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September 2023 is looking to be a month of new technology and big announcements from the tech giants of the world. Apple’s self-titled event on the 14th is its biggest tech launch of the year, and there are  rumblings from the team at Google that something big may also be on the horizon. 

In this week’s newsletter, we’ll look at what we know will be shown in the Apple event, as well as the rumoured surprise announcements. Before we begin, here are the top stories from elsewhere in the world of Web3. 

Australia Senate Committee Rejects Proposed Crypto Bill

Crypto legislation has dominated the news headlines for almost all of this year, and it doesn’t seem to be relenting anytime soon. This week, the Australian senate committee rejected a bill introduced by opposition member Andrew Bragg known as The Digital Assets (Market Regulation) Bill 2023. 

The rejected bill was designed to enable the Australian government to “continue to consult with industry on the development of fit-for-purpose digital assets regulation in Australia.” However, the Australian committee when rejecting the legislation noted that the bill was “not congruent with international regimes” and caused “genuine concern for regulatory arbitrage and adverse outcomes to the industry,”

Bragg, who represents New South Wales, criticised the committee’s comments, saying the Labor government had “put regulating crypto in the slow lane.” 

X to Begin to Collect Biometric and Employment Data From its Users. 

X, formally known as Twitter’s turbulent story this year has been full of twists and turns. What began as a simple takeover by Elon Musk to ‘preserve freedom of speech’ has evolved into a campaign towards an ‘everything app’ akin to China’s Wechat.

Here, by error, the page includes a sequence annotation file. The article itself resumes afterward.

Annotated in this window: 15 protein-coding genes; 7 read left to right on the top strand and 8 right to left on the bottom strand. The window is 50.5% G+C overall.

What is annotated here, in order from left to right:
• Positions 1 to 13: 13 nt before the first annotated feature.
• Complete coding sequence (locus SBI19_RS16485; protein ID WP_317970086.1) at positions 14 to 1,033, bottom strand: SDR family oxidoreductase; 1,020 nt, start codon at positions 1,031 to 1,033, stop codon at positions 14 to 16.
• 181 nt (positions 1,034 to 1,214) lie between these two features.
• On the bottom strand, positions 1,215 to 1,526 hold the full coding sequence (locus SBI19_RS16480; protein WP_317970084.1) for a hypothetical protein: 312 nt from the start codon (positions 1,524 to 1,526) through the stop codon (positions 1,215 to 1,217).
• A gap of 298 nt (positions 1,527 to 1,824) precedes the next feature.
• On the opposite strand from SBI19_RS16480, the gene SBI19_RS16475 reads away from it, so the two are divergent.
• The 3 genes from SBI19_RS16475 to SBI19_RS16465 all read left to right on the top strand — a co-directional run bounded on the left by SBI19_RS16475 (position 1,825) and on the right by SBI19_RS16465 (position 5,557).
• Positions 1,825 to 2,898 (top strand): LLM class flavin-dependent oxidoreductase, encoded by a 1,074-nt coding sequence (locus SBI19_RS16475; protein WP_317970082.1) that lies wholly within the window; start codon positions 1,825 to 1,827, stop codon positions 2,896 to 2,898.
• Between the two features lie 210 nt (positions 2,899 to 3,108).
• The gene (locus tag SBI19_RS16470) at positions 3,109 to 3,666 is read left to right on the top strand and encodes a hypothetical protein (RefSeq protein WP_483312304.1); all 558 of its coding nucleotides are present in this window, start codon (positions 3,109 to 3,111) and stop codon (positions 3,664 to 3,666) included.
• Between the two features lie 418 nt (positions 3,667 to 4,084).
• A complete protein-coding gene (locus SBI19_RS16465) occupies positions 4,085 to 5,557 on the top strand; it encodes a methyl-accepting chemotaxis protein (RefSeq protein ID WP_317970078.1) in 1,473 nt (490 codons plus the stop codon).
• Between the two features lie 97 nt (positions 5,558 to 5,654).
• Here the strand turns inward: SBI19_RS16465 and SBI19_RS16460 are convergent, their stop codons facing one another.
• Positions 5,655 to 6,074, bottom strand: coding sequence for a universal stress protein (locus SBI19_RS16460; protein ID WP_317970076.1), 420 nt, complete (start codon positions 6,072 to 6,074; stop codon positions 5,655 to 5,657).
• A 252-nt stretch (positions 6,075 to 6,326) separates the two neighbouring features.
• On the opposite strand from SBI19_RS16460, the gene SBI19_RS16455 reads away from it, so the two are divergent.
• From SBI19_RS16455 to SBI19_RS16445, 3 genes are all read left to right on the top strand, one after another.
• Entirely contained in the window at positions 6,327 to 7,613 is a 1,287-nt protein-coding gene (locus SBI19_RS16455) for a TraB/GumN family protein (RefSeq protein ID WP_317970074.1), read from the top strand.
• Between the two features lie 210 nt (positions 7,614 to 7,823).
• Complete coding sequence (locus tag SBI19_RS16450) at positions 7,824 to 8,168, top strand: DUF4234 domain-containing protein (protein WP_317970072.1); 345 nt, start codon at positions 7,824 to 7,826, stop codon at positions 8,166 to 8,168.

Starting from the 29th September, premium users will be given the option to give the company a selfie and photo ID for verification. The policy also states X may collect employment and educational history to provide potential job recommendations, as well as a reference for employers looking to recruit new staff.  

X told the BBC: 

“X will give the option to provide their government ID, combined with a selfie, to add a verification layer. […] Biometric data may be extracted from both the government ID and the selfie image for matching purposes. This will additionally help us tie, for those that choose, an account to a real person by processing their government-issued ID. This will also help X fight impersonation attempts and make the platform more secure.”

The collection of this data is currently an optional feature of the social media platform, meaning online privacy activists and civil liberty researchers are unlikely to be too disturbed by the news. 

Iphone15 Range to Flagship Apple’s September event. 

Apple’s annual Iphone release is always met with excitement by tech enthusiasts and the industry as a whole. In the ever evolving arms race between IOS and Android, it acts as one of the major times of the year where the latest device from the two ecosystems can go head to head. 

It is almost certain that the Iphone15 will be available in four different specification options: The base Iphone15, the Iphone15 Plus, the Iphone15 Pro and the Iphone15 Pro Max.

The most substantial change across all of the new Iphones is the switch from Lightning Ports, Apple’s proprietary charging and data transferring connection system to USB-C. 

This switch comes after years of push-back by Apple, as the European Union introduced legislation to enforce all modern electronic smart devices to use a universal charging port in a bid to cut e-waste and unnecessary consumer spending. 

It is also likely that we will hear more about the AppleVR platform that was announced earlier this year. A definitive release date has not yet been confirmed, though it is likely to be around some point early next year in the US, followed by a later release in Europe.